Figure 4a shows the altitude profiles of the aerosol average volume concentrations for the fine and coarse modes. Small particles make up the dominant aerosol fraction. The maximum concentration value was recorded in the lower layer. Course particles are often found in the middle troposphere. Their column concentration is much lower, and the variability is much higher in comparison with the parameters of fine particles.
Figure 4b demonstrates the temporal changes in the total amounts of small particles in the tropospheric and stratospheric aerosol layers during the measurement seasons. The 1st measurement season was held in 2008–2009, etc., last 15th season—in 2022–2023. The increase in the column amount of small particles in the stratosphere during the 12th measuring season (2019–2020) was probably a consequence of the rise in forest fire smoke into the stratosphere in Australia [11]. Hunga Tonga–Hunga Haʻapai volcano eruption in December 2021–January 2022 sent clouds of ash about 60 km high into the atmosphere and could have increased the amount of matter in the stratosphere in the Antarctic area, including in the Vechernaya Hill region.

4. Discussion and Conclusions

The synergy of data from ground-based radiometric measurements and satellite lidar sensing has led to new information on large-scale spatial and temporal changes in aerosol fractions.
A statistical variant of the LRS-C technique and LIRIC-2 software can be used as a comprehensive tool for processing large datasets of combined ground-based radiometer observations from AERONET and SONET stations, as well as satellite lidar CALIOP sounding.
This new technique allows for studying the altitude distribution of average aerosol parameters in regions with a low atmospheric aerosol load.

Author Contributions

Conceptualization, A.C., P.G. and Z.L.; methodology, A.C., A.B., P.G., Z.L., V.P. A.M. and N.M.; software, V.P., A.M., N.M., A.B. and Y.Z.; data curation, A.C., V.P., A.M., N.M., T.P. and Y.Z.; investigation, F.A., L.B., G.D., M.K., A.L., T.P. and V.P.; validation, V.P., F.A., L.B., G.D., T.P., M.K., A.L. and Y.Z.; writing—review and editing, A.C., A.B., P.G., Z.L.,V.P., A.M. and N.M.; formal analysis, Y.Z., F.A., L.B., G.D., M.K. and A.L.; writing—original draft, A.C., A.M., N.M., P.G. and Z.L.; supervision, A.C., P.G. and Z.L. All authors have read and agreed to the published version of the manuscript.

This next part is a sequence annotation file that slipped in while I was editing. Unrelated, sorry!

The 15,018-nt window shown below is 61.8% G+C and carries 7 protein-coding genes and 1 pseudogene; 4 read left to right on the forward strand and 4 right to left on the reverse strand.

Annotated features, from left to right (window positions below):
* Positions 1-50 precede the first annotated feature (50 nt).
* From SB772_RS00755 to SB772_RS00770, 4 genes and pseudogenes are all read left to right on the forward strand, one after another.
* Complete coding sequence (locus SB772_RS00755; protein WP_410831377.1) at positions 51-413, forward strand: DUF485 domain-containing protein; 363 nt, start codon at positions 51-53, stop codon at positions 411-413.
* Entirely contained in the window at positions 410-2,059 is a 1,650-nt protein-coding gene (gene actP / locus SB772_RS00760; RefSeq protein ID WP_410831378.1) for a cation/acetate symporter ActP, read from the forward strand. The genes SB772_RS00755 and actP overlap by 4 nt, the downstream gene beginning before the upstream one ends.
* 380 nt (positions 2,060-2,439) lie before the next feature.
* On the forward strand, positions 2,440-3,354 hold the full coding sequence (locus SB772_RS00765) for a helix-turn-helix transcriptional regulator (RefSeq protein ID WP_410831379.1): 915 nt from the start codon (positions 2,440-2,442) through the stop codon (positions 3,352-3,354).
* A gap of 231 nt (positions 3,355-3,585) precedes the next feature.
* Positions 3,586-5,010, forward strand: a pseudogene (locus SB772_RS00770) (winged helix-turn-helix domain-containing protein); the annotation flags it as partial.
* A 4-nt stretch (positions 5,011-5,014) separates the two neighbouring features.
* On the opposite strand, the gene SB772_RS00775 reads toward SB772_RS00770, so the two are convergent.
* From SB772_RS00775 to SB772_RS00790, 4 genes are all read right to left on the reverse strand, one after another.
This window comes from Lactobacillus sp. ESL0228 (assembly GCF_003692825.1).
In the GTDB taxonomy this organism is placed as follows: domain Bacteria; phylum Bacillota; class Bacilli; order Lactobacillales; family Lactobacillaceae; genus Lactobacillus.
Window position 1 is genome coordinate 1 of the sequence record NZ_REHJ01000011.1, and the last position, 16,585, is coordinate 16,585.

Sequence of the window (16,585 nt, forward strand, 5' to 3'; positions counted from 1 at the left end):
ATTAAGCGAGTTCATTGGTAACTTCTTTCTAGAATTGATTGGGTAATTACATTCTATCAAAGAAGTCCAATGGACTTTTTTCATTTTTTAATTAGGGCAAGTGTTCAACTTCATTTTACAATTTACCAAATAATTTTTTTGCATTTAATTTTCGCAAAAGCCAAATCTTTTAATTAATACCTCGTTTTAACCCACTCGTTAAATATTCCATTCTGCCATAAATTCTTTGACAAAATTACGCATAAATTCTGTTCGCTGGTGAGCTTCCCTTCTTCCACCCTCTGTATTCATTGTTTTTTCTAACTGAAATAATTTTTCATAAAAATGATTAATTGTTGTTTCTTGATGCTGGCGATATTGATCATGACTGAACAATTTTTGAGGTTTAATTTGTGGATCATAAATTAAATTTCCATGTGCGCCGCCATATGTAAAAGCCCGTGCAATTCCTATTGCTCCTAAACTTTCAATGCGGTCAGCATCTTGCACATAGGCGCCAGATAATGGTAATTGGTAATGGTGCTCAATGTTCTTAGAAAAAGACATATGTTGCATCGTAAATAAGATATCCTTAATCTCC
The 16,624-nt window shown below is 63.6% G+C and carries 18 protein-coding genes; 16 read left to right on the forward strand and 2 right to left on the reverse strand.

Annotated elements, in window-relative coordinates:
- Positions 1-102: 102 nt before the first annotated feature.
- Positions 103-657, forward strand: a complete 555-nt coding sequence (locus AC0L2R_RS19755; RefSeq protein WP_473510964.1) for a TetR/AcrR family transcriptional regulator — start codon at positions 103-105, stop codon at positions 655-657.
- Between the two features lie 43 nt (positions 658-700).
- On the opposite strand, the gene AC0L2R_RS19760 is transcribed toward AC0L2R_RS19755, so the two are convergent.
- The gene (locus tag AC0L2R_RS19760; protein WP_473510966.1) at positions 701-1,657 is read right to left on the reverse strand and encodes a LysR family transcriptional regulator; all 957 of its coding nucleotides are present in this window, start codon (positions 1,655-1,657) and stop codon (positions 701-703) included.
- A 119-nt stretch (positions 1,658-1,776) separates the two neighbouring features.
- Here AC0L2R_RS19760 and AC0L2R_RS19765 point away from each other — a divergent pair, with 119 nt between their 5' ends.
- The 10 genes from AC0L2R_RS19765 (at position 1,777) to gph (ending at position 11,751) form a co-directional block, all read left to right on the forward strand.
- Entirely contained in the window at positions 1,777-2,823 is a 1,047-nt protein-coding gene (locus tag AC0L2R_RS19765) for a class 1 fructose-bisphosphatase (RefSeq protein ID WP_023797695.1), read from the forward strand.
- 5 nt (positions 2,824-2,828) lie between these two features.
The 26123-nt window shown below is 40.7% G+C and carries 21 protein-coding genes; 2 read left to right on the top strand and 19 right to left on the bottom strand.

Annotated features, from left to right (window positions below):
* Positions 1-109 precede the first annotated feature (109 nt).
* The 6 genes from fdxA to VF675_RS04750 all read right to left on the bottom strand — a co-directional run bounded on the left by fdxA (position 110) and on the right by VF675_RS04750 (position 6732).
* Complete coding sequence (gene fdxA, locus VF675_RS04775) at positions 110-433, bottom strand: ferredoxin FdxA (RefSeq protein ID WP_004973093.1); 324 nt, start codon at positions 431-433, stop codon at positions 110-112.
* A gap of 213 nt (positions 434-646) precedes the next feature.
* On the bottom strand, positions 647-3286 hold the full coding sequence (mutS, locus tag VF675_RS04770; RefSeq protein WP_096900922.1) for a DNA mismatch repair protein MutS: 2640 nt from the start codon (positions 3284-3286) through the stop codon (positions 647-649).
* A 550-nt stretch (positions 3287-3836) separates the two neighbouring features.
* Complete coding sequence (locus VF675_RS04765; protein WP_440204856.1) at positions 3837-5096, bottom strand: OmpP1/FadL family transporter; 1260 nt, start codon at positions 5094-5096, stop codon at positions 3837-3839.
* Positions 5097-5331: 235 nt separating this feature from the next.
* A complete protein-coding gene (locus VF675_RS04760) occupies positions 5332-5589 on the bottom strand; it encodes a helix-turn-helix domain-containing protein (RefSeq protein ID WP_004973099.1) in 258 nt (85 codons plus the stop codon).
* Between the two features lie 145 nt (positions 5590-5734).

Funding

This work was partly supported by the Belarusian Republican Foundation for Fundamental Research through the projects F22KИ-035 and F22TUB-001.

Institutional Review Board Statement

Not applicable.

Informed Consent Statement

Not applicable.

Data Availability Statement

AERONET data are freely available from https://aeronet.gsfc.nasa.gov (accessed on 4 September 2023). CALIOP data are freely available from https://www.opendap.org (accessed on 4 September 2023).

Acknowledgments

The authors thank NASA CALIPSO team for the data products used in this publication. The authors thank Brent Holben, Pawan Gupta, Elena Lind, and David Giles (NASA/GSFC) for advancement and managing of the AERONET program.

Conflicts of Interest

The authors declare no conflicts of interest.

References

  1. The Cloud-Aerosol Lidar and Infrared Pathfinder Satellite Observation (CALIPSO). Available online: https://www-calipso.larc.nasa.gov/ (accessed on 31 October 2023).
  2. Chaikovsky, A.; Chaikovskaya, L.; Denishchik-Nelubina, N.; Fedarenka, A.; Oshchepkov, S. Lidar&radiometer inversion code (LIRIC) for synergetic processing of EARLINET, AERONET and CALIPSO lidar data. EDJ Web Conf. 2018, 176, 1–4. [Google Scholar] [CrossRef]
  3. Chaikovsky, A.; Bril, A.; Fedarenka, A.; Goloub, P.; Hu, Q.; Lopatin, A.; Lapyonok, T.; Miatselskaya, N.; Torres, D.; Fuertes, D.; et al. Synergetic Observations by Ground-Based and Space Lidar Systems and Aeronet Sun-Radiometers: A Step to Advanced Regional Monitoring of Large Scale Aerosol Changes. EPJ Web Conf. 2020, 237, 1–4. [Google Scholar] [CrossRef]
  4. Chaikovsky, A.P.; Bril, A.I.; Fedarenka, A.S.; Peshcharankou, V.A.; Denisov, S.V.; Dick, V.P.; Asipenka, F.P.; Miatselskaya, N.S.; Balin, Y.S.; Kokhanenko, G.P.; et al. Synergy of ground-based and satellite optical remote measurements for studying atmospheric aerosols. J. Appl. Spectrosc. 2020, 86, 1092–1099. [Google Scholar] [CrossRef]
  5. Chaikovsky, A.; Dubovik, O.; Holben, B.; Bril, A.; Goloub, P.; Tanré, D.; Pappalardo, G.; Wandinger, U.; Chaikovskaya, L.; Denisov, S.; et al. Lidar-Radiometer Inversion Code (LIRIC) for the retrieval of vertical aerosol properties from combined lidar/radiometer data: Development and distribution in EARLINET. Atmos. Meas. Tech. 2016, 9, 1181–1205. [Google Scholar] [CrossRef]
  6. NASA; Goddard Space Flight Center; AERONET; Aerosol Robotic Network. Available online: https://aeronet.gsfc.nasa.gov/ (accessed on 5 September 2023).
  7. Li, Z.Q.; Xu, H.; Li, K.T.; Li, D.H.; Xie, Y.S.; Li, L.; Zhang, Y.; Gu, X.F.; Zhao, W.; Tian, Q.J. Comprehensive study of optical, physical, chemical and radiative properties of total columnar atmospheric aerosols over China: An overview of Sun-sky radiometer Observation NETwork (SONET) measurements. Bull. Am. Meteorol. Soc. 2018, 99, 739–755. [Google Scholar] [CrossRef]